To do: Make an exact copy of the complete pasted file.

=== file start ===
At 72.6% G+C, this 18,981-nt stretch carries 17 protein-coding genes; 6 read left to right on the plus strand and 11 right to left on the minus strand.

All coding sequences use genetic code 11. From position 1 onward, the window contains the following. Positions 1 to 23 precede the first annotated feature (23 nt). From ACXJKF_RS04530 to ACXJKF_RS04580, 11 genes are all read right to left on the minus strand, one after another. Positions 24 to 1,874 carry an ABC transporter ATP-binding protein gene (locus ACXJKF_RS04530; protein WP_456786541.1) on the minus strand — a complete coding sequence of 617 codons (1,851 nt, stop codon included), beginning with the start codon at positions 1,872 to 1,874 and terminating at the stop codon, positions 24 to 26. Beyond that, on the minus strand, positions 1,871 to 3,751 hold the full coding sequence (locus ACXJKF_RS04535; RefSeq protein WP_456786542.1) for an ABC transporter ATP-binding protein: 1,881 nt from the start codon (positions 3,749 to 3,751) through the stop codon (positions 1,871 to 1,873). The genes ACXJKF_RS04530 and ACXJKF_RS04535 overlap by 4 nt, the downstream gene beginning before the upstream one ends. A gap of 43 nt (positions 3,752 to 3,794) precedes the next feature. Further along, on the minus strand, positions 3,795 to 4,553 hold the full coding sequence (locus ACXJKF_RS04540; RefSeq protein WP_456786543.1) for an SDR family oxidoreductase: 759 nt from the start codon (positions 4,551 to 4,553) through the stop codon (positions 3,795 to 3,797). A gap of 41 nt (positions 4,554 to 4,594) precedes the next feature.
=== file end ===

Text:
At 72.6% G+C, this 18,981-nt stretch carries 17 protein-coding genes; 6 read left to right on the plus strand and 11 right to left on the minus strand.

All coding sequences use genetic code 11. From position 1 onward, the window contains the following. Positions 1 to 23 precede the first annotated feature (23 nt). From ACXJKF_RS04530 to ACXJKF_RS04580, 11 genes are all read right to left on the minus strand, one after another. Positions 24 to 1,874 carry an ABC transporter ATP-binding protein gene (locus ACXJKF_RS04530; protein WP_456786541.1) on the minus strand — a complete coding sequence of 617 codons (1,851 nt, stop codon included), beginning with the start codon at positions 1,872 to 1,874 and terminating at the stop codon, positions 24 to 26. Beyond that, on the minus strand, positions 1,871 to 3,751 hold the full coding sequence (locus ACXJKF_RS04535; RefSeq protein WP_456786542.1) for an ABC transporter ATP-binding protein: 1,881 nt from the start codon (positions 3,749 to 3,751) through the stop codon (positions 1,871 to 1,873). The genes ACXJKF_RS04530 and ACXJKF_RS04535 overlap by 4 nt, the downstream gene beginning before the upstream one ends. A gap of 43 nt (positions 3,752 to 3,794) precedes the next feature. Further along, on the minus strand, positions 3,795 to 4,553 hold the full coding sequence (locus ACXJKF_RS04540; RefSeq protein WP_456786543.1) for an SDR family oxidoreductase: 759 nt from the start codon (positions 4,551 to 4,553) through the stop codon (positions 3,795 to 3,797). A gap of 41 nt (positions 4,554 to 4,594) precedes the next feature.